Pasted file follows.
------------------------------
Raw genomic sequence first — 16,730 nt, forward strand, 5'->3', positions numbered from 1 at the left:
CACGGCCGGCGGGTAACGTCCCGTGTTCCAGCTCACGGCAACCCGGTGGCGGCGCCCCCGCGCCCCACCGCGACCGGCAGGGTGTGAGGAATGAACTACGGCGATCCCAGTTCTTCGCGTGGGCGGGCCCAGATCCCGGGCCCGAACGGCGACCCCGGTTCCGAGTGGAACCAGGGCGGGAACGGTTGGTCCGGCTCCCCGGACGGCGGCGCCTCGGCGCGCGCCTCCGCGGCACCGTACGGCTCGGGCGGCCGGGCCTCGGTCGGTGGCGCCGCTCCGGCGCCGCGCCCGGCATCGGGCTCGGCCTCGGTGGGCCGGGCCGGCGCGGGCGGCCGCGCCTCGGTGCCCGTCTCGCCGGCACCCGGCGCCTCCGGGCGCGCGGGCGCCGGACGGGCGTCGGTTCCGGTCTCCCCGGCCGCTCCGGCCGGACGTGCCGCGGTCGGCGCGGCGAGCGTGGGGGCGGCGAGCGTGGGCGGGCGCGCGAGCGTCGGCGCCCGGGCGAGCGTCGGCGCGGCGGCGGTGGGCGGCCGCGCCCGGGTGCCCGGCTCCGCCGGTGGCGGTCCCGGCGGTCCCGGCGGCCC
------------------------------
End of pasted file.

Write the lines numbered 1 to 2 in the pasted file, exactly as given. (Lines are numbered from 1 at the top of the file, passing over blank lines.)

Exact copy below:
Raw genomic sequence first — 16,730 nt, forward strand, 5'->3', positions numbered from 1 at the left:
CACGGCCGGCGGGTAACGTCCCGTGTTCCAGCTCACGGCAACCCGGTGGCGGCGCCCCCGCGCCCCACCGCGACCGGCAGGGTGTGAGGAATGAACTACGGCGATCCCAGTTCTTCGCGTGGGCGGGCCCAGATCCCGGGCCCGAACGGCGACCCCGGTTCCGAGTGGAACCAGGGCGGGAACGGTTGGTCCGGCTCCCCGGACGGCGGCGCCTCGGCGCGCGCCTCCGCGGCACCGTACGGCTCGGGCGGCCGGGCCTCGGTCGGTGGCGCCGCTCCGGCGCCGCGCCCGGCATCGGGCTCGGCCTCGGTGGGCCGGGCCGGCGCGGGCGGCCGCGCCTCGGTGCCCGTCTCGCCGGCACCCGGCGCCTCCGGGCGCGCGGGCGCCGGACGGGCGTCGGTTCCGGTCTCCCCGGCCGCTCCGGCCGGACGTGCCGCGGTCGGCGCGGCGAGCGTGGGGGCGGCGAGCGTGGGCGGGCGCGCGAGCGTCGGCGCCCGGGCGAGCGTCGGCGCGGCGGCGGTGGGCGGCCGCGCCCGGGTGCCCGGCTCCGCCGGTGGCGGTCCCGGCGGTCCCGGCGGCCC